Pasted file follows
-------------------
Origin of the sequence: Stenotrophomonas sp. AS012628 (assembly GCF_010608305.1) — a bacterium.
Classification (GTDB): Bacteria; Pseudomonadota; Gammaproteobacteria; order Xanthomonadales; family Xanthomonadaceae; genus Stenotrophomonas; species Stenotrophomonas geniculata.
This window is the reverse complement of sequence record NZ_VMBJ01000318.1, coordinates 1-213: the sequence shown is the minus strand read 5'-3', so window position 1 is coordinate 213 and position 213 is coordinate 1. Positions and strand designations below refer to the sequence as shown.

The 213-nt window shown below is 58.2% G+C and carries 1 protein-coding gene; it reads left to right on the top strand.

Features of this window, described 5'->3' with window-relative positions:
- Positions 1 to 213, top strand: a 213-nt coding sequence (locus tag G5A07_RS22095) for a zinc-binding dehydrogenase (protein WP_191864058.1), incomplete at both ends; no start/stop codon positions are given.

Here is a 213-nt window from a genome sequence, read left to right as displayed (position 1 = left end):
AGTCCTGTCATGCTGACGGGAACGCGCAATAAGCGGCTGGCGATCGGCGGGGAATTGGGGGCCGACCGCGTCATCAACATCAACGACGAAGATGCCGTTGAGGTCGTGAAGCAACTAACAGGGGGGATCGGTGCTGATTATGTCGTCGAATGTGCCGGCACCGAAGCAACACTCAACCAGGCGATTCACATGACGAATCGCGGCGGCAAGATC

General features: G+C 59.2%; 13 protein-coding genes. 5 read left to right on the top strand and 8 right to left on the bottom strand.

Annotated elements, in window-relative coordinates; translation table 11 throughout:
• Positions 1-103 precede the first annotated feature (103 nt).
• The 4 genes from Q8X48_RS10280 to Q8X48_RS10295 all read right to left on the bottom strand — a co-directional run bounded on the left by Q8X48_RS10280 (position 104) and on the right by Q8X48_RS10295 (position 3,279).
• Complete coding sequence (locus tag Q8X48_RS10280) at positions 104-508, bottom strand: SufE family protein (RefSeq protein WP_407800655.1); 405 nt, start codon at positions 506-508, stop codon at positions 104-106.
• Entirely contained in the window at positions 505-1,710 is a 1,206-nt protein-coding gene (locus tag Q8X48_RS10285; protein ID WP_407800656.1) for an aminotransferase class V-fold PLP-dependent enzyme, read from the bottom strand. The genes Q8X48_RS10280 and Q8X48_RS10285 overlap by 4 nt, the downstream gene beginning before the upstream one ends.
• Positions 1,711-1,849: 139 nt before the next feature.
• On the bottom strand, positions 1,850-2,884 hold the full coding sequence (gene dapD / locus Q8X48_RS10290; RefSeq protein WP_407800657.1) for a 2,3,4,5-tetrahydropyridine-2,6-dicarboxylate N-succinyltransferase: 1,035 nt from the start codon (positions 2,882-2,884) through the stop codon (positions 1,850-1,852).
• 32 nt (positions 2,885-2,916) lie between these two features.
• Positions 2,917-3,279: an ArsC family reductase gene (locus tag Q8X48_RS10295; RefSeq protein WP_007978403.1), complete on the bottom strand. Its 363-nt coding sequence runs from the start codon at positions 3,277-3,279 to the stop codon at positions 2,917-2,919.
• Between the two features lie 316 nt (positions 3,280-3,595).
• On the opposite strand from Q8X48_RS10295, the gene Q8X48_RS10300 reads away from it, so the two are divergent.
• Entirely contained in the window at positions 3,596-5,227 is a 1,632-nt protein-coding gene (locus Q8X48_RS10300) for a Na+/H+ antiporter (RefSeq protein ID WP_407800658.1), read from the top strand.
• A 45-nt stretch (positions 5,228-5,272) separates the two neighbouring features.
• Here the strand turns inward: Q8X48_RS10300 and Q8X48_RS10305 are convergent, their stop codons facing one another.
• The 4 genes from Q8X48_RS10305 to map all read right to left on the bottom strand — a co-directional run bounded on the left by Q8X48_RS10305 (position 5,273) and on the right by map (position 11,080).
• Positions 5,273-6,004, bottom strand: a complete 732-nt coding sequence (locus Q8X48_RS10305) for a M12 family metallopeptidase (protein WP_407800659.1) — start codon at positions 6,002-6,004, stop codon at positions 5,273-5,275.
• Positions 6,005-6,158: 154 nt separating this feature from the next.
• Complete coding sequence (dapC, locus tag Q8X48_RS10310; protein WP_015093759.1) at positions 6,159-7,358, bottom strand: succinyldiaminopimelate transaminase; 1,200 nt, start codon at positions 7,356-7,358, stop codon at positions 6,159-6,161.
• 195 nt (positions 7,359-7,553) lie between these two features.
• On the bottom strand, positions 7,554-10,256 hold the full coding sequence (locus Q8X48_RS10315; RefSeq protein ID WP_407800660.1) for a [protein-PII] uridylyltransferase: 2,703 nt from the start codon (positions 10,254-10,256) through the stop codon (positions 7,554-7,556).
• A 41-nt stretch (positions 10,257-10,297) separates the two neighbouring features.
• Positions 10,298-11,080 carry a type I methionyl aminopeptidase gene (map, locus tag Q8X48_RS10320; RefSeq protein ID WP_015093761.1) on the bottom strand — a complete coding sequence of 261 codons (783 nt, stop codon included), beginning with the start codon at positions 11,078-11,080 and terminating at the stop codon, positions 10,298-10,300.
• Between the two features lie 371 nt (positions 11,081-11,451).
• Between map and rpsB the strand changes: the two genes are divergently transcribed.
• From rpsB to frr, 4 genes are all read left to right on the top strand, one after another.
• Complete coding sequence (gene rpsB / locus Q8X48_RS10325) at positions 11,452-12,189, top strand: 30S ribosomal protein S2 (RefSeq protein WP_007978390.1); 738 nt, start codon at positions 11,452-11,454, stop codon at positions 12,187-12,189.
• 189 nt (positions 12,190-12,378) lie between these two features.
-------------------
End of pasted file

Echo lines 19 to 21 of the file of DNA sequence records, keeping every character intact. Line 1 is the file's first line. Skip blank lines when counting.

• Between the two features lie 316 nt (positions 3,280-3,595).
• On the opposite strand from Q8X48_RS10295, the gene Q8X48_RS10300 reads away from it, so the two are divergent.
• Entirely contained in the window at positions 3,596-5,227 is a 1,632-nt protein-coding gene (locus Q8X48_RS10300) for a Na+/H+ antiporter (RefSeq protein ID WP_407800658.1), read from the top strand.